As she presented the cuts to the legislature’s joint fiscal committee, Governor Hassan told lawmakers there are two things driving New Hampshire’s growing budget shortfall.
"This is a challenge created by both tax law changes and increased demand and federal law changes in our Medicaid caseload."
These issues are familiar to budget watchers. Medicaid caseload are up – the publicity surrounding Medicaid expansion is one reason. Another are federal changes that have increased eligibility.
Tweaks to state business taxes – including upping the filing threshold for the business enterprise taxes from $100,000 to $200,000, and exempting certain trusts from the state’s interest and dividends tax -- also took effect this year.
Governor Hassan told the committee the changes are eating into a generally solid revenue picture.
"When you look at our current revenue level it is slightly ahead of plan, but when you look at what has happened to out business taxes, they are down seven percent though October, and when you look at our I and D taxes they are down, 24 percent through October."
Right now it’s hard to know exactly how bad this situation is.
Republicans on the fiscal committee complained to the governor that agencies haven’t always been quick to provide numbers.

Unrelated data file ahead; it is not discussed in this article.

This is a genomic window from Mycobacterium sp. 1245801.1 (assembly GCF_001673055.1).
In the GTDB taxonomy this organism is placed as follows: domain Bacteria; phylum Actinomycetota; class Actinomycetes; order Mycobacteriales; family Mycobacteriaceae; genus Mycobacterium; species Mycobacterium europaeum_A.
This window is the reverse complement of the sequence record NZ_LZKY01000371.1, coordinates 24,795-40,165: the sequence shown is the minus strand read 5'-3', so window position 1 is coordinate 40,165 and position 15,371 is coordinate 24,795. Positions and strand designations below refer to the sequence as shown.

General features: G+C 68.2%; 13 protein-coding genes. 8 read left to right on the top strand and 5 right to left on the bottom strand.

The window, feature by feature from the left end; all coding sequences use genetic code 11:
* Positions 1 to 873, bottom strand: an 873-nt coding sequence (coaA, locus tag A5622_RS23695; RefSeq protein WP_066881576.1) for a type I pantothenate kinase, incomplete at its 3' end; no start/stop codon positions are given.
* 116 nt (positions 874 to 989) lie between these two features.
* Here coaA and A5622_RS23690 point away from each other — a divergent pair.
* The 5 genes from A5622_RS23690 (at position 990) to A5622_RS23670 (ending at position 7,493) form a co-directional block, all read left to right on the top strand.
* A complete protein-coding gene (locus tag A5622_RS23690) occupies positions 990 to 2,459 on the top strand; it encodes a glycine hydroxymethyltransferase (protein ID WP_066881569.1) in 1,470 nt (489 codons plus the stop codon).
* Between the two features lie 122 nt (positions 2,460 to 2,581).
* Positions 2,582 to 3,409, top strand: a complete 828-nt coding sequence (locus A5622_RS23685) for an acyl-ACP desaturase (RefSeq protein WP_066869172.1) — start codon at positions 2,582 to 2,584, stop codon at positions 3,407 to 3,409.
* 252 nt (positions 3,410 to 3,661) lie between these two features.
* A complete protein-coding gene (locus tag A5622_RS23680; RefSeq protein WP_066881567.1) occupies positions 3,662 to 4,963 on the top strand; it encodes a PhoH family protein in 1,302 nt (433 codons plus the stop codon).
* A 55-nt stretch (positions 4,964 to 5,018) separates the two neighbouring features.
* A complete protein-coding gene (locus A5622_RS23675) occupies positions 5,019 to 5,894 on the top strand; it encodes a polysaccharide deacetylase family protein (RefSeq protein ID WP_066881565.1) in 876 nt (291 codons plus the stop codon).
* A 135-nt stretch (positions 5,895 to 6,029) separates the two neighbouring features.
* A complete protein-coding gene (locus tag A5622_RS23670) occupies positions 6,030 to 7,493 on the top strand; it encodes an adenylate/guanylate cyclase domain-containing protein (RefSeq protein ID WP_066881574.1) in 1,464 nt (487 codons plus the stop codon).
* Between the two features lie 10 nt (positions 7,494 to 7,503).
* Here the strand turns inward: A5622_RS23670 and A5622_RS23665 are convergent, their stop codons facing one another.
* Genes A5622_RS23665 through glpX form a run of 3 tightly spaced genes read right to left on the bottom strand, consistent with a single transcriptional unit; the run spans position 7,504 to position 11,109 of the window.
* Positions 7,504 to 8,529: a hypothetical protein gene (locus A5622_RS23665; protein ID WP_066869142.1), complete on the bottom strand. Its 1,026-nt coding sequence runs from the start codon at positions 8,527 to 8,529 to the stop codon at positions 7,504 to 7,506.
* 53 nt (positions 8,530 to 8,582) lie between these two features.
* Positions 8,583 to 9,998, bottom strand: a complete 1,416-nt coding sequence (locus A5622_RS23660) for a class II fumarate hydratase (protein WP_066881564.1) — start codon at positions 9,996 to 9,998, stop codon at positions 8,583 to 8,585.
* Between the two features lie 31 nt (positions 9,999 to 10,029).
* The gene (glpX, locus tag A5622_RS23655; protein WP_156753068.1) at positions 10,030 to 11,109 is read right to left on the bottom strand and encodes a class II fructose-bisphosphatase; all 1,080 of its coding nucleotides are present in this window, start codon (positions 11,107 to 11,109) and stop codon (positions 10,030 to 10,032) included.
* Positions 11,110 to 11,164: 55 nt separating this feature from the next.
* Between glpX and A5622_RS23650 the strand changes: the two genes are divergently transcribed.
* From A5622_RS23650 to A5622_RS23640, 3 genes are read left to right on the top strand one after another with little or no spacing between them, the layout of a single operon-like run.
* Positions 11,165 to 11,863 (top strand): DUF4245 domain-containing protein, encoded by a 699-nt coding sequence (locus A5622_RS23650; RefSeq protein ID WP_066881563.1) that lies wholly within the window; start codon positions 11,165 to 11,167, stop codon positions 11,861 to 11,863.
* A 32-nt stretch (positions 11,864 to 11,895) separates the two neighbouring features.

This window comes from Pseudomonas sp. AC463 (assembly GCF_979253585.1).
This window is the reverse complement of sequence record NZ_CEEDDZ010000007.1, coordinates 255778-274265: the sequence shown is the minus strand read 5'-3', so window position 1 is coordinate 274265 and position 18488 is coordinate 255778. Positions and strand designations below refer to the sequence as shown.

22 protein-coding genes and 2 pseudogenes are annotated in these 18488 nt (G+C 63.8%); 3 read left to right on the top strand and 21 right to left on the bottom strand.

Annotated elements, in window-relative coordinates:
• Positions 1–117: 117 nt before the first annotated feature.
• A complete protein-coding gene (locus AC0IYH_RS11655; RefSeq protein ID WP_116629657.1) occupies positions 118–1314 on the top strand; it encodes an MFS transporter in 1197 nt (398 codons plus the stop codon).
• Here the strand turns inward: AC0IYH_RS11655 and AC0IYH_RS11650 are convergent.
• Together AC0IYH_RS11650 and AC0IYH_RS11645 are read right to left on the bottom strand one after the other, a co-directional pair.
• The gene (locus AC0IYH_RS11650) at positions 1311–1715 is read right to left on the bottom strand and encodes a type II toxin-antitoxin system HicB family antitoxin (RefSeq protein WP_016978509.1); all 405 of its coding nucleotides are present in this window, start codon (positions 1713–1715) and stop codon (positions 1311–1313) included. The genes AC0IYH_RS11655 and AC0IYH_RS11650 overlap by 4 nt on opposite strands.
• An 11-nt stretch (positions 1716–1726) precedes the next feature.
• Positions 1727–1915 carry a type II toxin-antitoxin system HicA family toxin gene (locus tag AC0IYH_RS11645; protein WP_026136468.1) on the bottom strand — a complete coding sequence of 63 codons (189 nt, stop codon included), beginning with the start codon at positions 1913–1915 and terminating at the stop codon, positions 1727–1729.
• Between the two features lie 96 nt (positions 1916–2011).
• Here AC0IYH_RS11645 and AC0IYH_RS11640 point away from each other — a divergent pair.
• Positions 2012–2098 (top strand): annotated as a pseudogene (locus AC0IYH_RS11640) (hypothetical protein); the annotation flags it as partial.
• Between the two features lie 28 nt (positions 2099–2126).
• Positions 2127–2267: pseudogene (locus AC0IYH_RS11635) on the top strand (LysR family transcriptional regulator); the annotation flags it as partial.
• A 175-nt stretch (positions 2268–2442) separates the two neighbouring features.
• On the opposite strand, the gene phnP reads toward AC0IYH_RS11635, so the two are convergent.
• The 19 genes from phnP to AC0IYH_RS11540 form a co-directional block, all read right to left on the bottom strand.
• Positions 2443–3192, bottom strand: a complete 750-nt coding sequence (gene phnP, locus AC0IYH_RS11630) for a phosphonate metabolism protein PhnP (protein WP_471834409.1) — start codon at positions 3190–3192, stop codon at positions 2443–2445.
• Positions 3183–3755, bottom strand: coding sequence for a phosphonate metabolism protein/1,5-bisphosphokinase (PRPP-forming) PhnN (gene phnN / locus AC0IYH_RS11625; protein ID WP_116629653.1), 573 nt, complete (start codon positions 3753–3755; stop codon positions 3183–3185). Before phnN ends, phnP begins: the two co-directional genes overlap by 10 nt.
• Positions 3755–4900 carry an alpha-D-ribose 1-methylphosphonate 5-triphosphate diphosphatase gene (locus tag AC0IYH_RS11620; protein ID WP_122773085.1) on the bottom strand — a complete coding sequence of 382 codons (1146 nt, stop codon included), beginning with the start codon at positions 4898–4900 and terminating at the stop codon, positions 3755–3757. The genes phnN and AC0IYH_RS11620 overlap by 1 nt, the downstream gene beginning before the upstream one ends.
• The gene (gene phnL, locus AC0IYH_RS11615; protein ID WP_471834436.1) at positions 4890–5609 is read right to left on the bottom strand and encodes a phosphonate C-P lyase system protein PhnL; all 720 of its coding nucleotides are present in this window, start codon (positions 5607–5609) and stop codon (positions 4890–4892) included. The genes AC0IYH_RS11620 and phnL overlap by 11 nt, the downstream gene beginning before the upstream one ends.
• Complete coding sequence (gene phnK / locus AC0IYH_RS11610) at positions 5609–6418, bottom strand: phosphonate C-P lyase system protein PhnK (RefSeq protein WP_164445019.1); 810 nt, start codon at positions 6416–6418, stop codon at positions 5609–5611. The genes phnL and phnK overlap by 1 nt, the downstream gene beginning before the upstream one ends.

The cuts announced today, though, span the executive branch.
The Department of Corrections and the Environmental Services both bear almost $2 million in cuts.
Another $3 million will come from the University System.
Top Republicans says the budget needs to be brought into balance.
"This definitely is a spending problem."
Senate President Chuck Morse says the question is exactly how big.
"In reality we know we are $48 million over in Health and Human Services, and now we are hearing numbers in other departments. If you add them all up we are now between $70 and 100 million a year over in spending, which is not what we planned for, and making cuts to the University System of N.H., should not have had to happen."
Republican leaders say they anticipate the Governor will get them a piece of legislation with specific proposals in the next few weeks.
Governor Hassan says any bill will likely envision cuts to judicial and legislative branch spending. Outside the hearing room, she told reporters layoffs are also possible.
Senate Majority Leader Jeb Bradley says the main thing right now is get a handle on the numbers, but he says he has little doubt about the basic architecture of the governor’s solution.
"Three legs: cuts, raiding dedicated funds, and raising business taxes. Raising business taxes is going to be a very hard sell."
Expect any fight over business taxes to be a difficult one, and one repeated when the Governor and lawmakers begin work on the next state budget, after the new legislature is sworn in.